A Brief Guide to 'Hair Theory,' the One Thing That Holds All Female Friendships Together

A Brief Guide to 'Hair Theory,' the One Thing That Holds All Female Friendships Together

"Guys, we're doing it again."

We were sitting around at a nondescript Irish pub in downtown New York City. The conversation up until that moment had been generally lively and intelligent, meandering from job problems to significant others to politics. But now, here we were, a bunch of intelligent young adult women, talking about our hair.

This time, the conversation was about hair length: one friend asked the group whether she should cut off a few inches. Each of us quickly chimed in with our own comments — whether we liked hers at its current length, if we were also considering a chop, how dead our split ends were, whether we should give ombre another go. The discussion was brief, but it was one we'd had before — pretty much any time we got together.

Call it the Unified Hair Theory: I have a theory that if a group of female friends is having a conversation, whether it be a lengthy catchup with old high school friends or a post-work drinks with our besties, at some point the talk will inevitably turn to hair. 

Don't believe me? Observe next time you're in a group of women, and see who either compliments someone's hair, or makes a rhetorical observation of their own, first.

"Your color is great, where did you get it done?"

"Ugh, it's getting so long, I'm thinking I should cut it."

"Ah, did you get bangs? I love them."

While this might sound a tad sexist on the surface, this inevitable turn of the conversation is not a bad thing, by any means. Women's fixation on their hair has often been unfairly equated with superficiality or immaturity: the ditzy girl twisting her hair while she talks, or the young female boss (or princess) nervously running her hands through her hair before a group. 

But women's frequent talk of hair isn't a reflection of their vapidity, nor is it necessarily about the speakers' lack of deep connection with one another. Rather, hair is one of the rare things in life that is relatively universal. Talking about hair is actually talking about identity, using a language that's easily translatable.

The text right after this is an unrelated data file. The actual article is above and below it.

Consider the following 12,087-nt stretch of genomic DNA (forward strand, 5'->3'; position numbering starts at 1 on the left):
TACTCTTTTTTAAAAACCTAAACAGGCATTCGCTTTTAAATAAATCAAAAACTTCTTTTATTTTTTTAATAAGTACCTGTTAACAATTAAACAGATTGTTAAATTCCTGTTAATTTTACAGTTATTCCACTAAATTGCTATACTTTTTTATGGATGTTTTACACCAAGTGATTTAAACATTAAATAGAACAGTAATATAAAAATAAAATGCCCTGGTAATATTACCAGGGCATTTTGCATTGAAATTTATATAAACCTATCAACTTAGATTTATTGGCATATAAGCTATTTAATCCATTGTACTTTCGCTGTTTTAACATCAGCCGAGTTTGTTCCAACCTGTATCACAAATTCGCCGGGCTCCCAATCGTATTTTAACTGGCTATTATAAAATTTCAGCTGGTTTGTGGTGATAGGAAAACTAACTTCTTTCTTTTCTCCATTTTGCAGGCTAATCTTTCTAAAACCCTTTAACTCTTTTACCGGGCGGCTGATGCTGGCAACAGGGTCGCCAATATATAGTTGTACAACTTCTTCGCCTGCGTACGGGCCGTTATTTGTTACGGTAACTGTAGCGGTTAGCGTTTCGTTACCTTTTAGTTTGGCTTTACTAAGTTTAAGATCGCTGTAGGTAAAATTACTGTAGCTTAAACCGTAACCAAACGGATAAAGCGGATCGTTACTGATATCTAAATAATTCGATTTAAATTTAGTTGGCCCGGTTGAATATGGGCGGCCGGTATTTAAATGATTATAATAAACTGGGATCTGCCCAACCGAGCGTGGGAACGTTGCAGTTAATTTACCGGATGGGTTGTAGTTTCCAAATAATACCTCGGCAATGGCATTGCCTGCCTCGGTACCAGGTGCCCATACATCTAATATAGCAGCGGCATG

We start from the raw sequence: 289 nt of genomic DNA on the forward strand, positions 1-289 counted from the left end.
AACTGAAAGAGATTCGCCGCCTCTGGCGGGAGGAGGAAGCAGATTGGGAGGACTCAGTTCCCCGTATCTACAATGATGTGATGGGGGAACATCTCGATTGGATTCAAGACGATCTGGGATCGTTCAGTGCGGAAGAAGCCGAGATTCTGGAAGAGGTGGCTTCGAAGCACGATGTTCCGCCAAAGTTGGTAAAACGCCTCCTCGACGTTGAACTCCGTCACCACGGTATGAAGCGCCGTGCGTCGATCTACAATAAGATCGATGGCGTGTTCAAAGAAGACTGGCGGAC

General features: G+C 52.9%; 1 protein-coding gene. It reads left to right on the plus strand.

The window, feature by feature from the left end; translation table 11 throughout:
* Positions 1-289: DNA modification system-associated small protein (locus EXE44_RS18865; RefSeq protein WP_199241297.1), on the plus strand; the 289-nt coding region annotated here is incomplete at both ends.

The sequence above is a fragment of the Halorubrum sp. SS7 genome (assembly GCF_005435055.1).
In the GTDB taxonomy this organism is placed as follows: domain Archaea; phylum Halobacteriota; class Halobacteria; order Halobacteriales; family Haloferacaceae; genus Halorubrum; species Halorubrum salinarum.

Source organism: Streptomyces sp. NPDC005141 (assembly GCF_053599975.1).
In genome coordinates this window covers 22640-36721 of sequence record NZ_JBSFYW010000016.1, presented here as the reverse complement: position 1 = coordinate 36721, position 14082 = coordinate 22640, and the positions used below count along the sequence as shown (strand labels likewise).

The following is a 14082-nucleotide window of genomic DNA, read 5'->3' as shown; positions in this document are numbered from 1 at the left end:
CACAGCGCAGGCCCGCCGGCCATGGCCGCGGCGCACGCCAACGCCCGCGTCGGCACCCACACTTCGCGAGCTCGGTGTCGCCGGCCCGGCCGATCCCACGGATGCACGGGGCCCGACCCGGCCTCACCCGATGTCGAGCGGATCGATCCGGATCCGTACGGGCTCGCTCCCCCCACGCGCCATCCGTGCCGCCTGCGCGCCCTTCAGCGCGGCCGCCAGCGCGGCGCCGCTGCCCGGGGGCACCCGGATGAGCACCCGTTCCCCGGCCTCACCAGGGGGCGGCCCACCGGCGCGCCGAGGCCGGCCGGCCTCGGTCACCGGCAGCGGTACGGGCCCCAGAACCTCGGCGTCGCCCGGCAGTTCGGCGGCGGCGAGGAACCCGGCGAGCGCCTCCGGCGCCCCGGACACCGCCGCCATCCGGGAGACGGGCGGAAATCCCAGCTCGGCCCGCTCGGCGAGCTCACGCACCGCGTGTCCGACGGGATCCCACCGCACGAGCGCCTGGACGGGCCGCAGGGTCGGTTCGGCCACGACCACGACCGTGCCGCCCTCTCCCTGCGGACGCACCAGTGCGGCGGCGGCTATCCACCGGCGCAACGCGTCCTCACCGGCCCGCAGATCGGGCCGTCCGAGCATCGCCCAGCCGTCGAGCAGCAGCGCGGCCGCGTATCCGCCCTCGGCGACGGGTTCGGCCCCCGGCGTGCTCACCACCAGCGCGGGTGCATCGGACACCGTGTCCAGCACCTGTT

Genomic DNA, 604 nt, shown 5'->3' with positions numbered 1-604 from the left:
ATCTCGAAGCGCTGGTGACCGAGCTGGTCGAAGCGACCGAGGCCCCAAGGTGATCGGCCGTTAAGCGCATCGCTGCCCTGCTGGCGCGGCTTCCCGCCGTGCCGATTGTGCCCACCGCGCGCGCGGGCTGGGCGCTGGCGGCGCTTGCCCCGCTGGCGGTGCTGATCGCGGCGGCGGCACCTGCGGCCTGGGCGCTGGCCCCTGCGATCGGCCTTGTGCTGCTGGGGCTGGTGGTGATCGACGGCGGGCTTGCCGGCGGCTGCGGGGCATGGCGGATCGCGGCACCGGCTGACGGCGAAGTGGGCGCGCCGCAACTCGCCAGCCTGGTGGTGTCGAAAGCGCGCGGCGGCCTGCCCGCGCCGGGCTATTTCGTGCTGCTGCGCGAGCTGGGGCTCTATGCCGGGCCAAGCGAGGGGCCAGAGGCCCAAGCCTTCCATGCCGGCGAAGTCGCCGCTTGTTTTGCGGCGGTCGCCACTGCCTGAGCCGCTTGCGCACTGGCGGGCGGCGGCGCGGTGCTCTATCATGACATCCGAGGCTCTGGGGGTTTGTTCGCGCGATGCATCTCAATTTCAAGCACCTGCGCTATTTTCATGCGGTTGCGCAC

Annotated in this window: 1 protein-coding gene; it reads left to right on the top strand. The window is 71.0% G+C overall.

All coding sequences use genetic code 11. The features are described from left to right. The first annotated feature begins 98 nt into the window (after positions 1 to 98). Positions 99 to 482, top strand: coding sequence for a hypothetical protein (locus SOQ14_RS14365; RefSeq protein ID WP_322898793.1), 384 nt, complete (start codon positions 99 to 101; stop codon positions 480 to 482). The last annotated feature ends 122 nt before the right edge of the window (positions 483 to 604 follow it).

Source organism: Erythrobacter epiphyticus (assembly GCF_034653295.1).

Hair is one of the most obviously visible parts of a person's appearance. It's one of the things a person notices about you before they notice literally anything else. 

"Hair occupies this very unusual category on the body: people are not averse to talking casually about one another's hair, though they would never criticize someone's weight or their nose, perhaps because hair can be changed so easily." Elizabeth Benedict, editor of Me, My Hair and I: Twenty-seven Women Untangle an Obsession, told Mic.

But even though hair is one of the easiest physical features for people to comment on, it's also one of the most meaningful. Our hair is wrapped up in our identity, and our identity is wrapped up in our hair. 

Hair is about ethnicity and race and cultural heritage. As Mazuba Haanyama writes for the Feminist Wire, "A conversation about hair cannot be divorced from integrated understandings of the body: racialized, classed and gendered bodies, with adornments, perceptions of beauty, and contextual analyses of place and time." 

"Our hair is wrapped up in our identity, and our identity is wrapped up in our hair."

For that reason, hair can feel like a battlefield: a site of pride, but also one of confrontation. We see that in the growing conversation about natural hair among women of color, from Amandla Stenberg, who told Teen Vogue, "when I started wearing it natural, it felt like I was blossoming because I was letting go of all the dead hair and all the parts of me that had rejected my natural state," to dreadlocked Miss Jamaica.

Hair is also about choosing whether you want to stand out (just ask any woman who's ever shaved her head), or blend in. It's about deciding to spend tons of money to go platinum blonde, or deciding to let go and give zero fucks by going grey.

As such, hair is deeply personal. Maintaining it can be a joy (is there anything more purely satisfying than a fresh cut?). But hair can also be a source of insecurity, of wanting to have something you don't or be someone you're not. 

"Women talk often about ... how unsatisfied they are with their hair: it's too curly, too straight, or there isn't enough of it," said Benedict. "They talk about how they have made their peace with it — or haven't."

And yet, even though our relationship with our hair is deeply personal, it's still something that ties so many of us together, to connect over and find common ground.

Which brings us back to friendship. Hair is at the entryway of female connection. It's a safe topic of conversation when the person sitting across from you is a total stranger, but it's also a good subject to turn to when your best friend just needs to talk. It's unfailingly reliable, a topic that brings us together no matter what the situation. 

Which is why we'll never stop talking about hair, with women we've just met but also the women we've known forever. We'll solicit advice, dole out compliments, praise each other's longingly and bitch about our own. Hair is our reliable connector and our entryway to dig deeper — a conversation that never gets old, never gets boring and never stops growing.